There are two aspects to creative work: skill and content.

Skills are just the raw tools of a craft, and are generally something ANYONE can learn if they care enough to stick with it for a little while. We can't all be master illustrators, but we can learn how to draw a human figure well enough if we work at it. From what you've said, part of your problem is that you haven't chosen a skill to concentrate on. I have no way of knowing how good of a photographer or musician or draftsman you are, but assuming you're basically competent at any of them, the step you have to take now is to PICK one and then take the steps necessary to advance your skill level. This process doesn't actually have to take that long. I have friends who've gone from beginning cartoonist to professional comics artist in less than five years. But those friends worked VERY hard during that time to get to the skill level they needed in order to get the jobs they wanted to have. They decided they wanted to work as artists and they relentlessly pursued that goal. It isn't a matter of when they started -- it's a matter of how badly they wanted it and how hard they were willing to work.

So you have to ask yourself: is there anything you're sufficiently interested in to commit -- and I mean ACTUALLY commit, not just halfheartedly pick at -- to taking the steps necessary to improve?

With regards to "content": do you have something you want to SAY with your work? Do you have stories to tell? Experiences of yours you want to share? Emotions you want to explore? Interesting places or people you want to showcase? Thinking about what content most interest you will help you decide on which medium (which set of skills) will best serve the work you want to do.

Of course, all of this leads me to another big question, arguably the most important: Are you SURE you want to be a creative professional? Are you SURE that there's nothing else you could possibly do with your life?

I used to laugh when my animation professors in college told us, "If you can do ANYTHING ELSE and have ANY OTHER marketable skills, do that instead." But as I'm rounding the last bend toward 30 myself, I've come to realize how right they were.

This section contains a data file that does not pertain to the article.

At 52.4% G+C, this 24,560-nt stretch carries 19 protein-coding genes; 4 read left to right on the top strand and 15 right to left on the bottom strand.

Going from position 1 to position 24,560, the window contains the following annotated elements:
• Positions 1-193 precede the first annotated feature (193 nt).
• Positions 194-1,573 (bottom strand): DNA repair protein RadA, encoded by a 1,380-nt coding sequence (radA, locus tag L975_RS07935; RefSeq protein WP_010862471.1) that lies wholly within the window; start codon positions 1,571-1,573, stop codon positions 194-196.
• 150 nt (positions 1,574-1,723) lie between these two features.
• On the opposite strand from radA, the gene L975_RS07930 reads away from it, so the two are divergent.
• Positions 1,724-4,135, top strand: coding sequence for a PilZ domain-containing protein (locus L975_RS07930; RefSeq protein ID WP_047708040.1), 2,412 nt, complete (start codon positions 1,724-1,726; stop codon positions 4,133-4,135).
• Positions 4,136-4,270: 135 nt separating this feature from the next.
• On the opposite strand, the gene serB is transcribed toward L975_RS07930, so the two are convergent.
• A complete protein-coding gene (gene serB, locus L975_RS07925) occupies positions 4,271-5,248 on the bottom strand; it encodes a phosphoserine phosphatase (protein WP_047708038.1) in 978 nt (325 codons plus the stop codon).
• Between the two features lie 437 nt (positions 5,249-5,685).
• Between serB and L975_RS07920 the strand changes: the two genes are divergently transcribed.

There's a lot of romanticizing that goes on regarding being a creative professional. It sounds so glamorous, right? Writing in coffee shops, scribbling on napkins, furiously taking notes on the subway when you're struck with "inspiration." But in actuality, it's not romantic at all. It's a lot of really, really hard work. It's writing about content you don't care about, it's having to redraw the same illustration ten times for a fickle client, it's being up until 4AM and seriously considering sleeping at the office because you HAVE to ship this package to Korea on time, it's being on the phone with your ISP in the middle of the night because you need to send this update to the client and your internet isn't working, it's staring at a computer screen for hours as you agonize over how to make this scene work, it's being forced to slash half your script because of arbitrary pagecount restrictions...

It's working very long hours for very little money, often on projects you have zero personal investment in. And the ONLY REASON anyone does that job, in my experience? Is because they love their particular brand of creative work -- writing, drawing, music, whatever -- SO MUCH that it's worth suffering through the bad pay and shitty freelance gigs just to be able to use their creative skills to make a living. Or because they QUITE LITERALLY cannot do anything else and have to make the best of the skillset available to them.